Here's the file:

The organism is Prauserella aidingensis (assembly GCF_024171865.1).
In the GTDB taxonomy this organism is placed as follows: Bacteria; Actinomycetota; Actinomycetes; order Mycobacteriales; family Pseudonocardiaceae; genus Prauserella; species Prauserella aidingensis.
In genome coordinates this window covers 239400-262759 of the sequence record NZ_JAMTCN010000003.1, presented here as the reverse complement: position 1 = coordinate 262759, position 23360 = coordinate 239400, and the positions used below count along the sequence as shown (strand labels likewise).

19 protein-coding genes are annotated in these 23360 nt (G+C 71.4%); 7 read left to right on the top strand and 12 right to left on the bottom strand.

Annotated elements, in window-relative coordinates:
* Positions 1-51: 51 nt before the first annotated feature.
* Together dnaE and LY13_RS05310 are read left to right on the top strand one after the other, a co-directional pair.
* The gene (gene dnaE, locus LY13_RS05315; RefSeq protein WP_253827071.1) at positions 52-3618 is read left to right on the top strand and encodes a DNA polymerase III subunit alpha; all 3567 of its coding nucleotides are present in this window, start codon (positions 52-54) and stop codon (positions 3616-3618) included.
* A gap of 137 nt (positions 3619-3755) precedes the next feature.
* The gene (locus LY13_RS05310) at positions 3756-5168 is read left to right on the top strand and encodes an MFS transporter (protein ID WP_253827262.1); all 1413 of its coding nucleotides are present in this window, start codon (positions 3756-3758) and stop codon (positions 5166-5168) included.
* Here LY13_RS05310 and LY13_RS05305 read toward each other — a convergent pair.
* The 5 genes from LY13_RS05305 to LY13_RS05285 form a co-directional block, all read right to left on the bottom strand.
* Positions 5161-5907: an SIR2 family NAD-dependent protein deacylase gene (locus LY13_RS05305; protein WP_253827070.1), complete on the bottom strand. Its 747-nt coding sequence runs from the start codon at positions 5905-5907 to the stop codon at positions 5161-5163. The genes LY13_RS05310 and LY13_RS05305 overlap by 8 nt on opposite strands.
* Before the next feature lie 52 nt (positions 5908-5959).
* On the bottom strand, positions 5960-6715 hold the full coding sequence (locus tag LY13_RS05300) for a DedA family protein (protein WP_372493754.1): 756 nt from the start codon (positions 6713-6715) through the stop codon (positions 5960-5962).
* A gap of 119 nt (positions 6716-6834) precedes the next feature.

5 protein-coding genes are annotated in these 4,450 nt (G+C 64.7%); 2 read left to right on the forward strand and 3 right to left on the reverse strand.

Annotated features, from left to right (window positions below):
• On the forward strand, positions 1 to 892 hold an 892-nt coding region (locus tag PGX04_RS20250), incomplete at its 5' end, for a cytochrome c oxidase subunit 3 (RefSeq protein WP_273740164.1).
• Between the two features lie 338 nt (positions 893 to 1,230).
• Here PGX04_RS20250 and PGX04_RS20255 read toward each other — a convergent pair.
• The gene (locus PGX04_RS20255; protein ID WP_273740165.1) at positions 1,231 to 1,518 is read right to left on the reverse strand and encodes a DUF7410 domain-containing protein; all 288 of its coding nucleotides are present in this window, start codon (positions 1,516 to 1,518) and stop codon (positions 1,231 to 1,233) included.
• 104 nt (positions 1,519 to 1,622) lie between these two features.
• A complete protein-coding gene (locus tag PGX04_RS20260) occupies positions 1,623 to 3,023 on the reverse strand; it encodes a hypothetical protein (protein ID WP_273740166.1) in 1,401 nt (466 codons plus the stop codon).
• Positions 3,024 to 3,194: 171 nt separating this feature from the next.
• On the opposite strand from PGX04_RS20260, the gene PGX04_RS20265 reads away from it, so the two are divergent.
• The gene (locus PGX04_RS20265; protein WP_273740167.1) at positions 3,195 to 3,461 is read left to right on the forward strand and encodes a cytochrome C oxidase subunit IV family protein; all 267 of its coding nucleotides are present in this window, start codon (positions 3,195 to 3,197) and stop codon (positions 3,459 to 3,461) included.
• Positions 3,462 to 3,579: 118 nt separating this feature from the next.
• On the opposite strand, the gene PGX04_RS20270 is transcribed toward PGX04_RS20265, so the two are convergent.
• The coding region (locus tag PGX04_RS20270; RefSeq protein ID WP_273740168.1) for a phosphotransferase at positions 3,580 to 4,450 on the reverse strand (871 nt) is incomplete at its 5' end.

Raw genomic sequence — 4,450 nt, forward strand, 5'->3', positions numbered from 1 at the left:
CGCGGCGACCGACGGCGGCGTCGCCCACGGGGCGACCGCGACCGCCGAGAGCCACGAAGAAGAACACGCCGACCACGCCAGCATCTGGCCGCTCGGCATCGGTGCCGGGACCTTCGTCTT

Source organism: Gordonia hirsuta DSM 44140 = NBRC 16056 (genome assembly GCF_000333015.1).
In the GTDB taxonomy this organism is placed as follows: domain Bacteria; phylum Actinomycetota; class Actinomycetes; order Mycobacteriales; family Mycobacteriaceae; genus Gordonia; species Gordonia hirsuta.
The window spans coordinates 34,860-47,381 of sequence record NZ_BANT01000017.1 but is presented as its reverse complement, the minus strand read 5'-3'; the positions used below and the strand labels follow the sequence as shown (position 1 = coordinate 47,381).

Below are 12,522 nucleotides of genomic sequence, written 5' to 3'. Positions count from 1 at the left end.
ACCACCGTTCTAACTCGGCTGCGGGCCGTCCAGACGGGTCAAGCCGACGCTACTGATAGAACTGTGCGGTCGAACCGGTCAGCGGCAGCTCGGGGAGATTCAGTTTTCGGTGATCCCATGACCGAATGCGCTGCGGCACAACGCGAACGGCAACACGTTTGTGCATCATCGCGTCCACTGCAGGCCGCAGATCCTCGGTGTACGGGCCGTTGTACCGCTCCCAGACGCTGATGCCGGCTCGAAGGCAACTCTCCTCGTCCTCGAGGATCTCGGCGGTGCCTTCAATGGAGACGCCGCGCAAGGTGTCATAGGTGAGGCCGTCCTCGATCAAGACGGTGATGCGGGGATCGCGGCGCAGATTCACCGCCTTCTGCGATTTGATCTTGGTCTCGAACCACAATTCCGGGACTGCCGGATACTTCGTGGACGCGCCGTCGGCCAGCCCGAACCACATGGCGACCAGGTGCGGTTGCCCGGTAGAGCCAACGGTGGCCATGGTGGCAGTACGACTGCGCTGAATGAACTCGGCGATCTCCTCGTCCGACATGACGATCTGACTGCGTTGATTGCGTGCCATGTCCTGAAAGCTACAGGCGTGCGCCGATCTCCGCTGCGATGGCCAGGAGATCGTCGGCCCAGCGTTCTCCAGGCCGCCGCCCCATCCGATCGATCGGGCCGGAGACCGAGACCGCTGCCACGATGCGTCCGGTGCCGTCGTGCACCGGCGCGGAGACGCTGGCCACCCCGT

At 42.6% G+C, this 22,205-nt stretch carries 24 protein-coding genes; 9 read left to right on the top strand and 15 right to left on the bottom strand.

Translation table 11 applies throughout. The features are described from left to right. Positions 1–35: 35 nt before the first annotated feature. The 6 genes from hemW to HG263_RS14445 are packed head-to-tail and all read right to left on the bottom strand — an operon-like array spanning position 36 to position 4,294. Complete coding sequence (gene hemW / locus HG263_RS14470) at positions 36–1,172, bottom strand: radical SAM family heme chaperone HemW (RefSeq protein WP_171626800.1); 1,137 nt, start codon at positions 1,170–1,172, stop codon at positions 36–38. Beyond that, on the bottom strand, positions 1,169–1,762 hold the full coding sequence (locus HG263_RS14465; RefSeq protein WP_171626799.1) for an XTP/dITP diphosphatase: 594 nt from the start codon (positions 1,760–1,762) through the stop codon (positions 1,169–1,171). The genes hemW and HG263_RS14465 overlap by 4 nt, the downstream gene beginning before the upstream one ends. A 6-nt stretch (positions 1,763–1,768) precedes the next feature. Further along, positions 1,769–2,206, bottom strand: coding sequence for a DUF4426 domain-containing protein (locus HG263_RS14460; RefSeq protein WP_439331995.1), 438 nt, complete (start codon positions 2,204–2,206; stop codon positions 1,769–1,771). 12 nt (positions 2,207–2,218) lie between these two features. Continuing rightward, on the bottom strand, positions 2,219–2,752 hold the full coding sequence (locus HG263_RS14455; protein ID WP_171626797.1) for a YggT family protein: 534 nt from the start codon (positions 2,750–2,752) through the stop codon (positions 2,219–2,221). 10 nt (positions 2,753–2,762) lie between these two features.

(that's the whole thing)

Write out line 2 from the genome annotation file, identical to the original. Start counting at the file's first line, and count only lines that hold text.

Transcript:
In the GTDB taxonomy this organism is placed as follows: Bacteria; Actinomycetota; Actinomycetes; order Mycobacteriales; family Pseudonocardiaceae; genus Prauserella; species Prauserella aidingensis.